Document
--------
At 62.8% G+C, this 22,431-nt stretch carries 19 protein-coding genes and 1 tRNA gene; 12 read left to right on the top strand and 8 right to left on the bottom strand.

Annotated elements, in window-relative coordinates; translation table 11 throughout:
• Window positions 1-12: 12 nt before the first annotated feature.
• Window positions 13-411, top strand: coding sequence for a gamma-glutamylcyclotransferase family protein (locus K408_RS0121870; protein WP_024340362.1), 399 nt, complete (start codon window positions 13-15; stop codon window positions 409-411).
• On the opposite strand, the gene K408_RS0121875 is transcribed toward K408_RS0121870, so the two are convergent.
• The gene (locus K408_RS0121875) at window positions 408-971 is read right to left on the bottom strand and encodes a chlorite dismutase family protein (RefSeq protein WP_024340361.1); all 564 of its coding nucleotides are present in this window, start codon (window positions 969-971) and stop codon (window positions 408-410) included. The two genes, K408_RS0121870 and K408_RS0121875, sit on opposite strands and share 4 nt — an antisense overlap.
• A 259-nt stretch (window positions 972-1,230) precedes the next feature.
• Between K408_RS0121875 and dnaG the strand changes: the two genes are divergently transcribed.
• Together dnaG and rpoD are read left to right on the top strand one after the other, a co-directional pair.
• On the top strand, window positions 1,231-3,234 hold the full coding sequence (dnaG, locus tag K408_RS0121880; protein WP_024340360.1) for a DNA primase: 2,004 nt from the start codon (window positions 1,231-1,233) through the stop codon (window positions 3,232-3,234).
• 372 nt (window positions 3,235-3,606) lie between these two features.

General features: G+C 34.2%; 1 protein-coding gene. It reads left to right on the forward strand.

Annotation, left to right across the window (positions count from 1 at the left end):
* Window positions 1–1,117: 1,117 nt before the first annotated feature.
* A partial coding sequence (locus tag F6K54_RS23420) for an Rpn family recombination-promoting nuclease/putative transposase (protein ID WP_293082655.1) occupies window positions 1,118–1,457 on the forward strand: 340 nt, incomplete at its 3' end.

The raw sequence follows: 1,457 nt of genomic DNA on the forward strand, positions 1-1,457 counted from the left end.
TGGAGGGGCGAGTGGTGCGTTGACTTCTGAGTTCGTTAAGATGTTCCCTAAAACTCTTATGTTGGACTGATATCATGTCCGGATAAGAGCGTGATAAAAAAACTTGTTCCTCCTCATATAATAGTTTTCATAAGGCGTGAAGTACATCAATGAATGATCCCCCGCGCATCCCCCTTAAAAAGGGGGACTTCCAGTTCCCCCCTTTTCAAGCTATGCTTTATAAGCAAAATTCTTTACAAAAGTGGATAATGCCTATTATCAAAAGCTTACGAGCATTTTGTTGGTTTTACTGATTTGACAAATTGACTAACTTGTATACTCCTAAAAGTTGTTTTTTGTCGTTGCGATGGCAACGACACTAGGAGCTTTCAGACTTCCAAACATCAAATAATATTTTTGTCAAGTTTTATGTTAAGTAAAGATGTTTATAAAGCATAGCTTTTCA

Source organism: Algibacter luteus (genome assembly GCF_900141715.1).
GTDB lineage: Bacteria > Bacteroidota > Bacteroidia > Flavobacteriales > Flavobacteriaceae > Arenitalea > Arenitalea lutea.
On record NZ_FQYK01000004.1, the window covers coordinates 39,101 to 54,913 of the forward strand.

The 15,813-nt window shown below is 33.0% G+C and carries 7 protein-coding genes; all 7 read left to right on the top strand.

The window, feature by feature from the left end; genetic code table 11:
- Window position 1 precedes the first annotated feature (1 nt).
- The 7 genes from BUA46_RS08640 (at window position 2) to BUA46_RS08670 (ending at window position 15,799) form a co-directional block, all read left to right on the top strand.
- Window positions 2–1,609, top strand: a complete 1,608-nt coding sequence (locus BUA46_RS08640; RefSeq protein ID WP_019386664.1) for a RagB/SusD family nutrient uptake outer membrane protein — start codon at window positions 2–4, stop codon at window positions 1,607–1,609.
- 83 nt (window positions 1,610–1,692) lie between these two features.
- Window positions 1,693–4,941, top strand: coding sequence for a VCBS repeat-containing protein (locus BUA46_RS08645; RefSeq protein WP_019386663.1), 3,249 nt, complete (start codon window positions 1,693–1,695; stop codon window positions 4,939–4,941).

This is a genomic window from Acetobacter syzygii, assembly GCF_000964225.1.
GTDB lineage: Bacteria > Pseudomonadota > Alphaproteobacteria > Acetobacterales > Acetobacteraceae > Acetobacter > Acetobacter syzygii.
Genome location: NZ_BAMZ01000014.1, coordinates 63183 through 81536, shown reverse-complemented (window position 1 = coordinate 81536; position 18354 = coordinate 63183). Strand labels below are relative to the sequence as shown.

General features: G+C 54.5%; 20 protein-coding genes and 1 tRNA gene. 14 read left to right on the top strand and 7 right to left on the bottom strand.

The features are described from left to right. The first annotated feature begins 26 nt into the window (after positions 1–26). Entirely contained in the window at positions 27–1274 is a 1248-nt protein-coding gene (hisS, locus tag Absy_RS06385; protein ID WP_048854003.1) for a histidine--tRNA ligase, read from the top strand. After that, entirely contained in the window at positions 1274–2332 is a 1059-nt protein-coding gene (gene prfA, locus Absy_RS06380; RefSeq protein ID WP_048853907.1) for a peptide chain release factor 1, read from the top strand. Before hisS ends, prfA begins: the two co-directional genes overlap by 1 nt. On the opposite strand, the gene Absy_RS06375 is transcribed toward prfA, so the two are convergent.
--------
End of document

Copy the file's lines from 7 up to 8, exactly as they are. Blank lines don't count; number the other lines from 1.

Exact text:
• A 259-nt stretch (window positions 972-1,230) precedes the next feature.
• Between K408_RS0121875 and dnaG the strand changes: the two genes are divergently transcribed.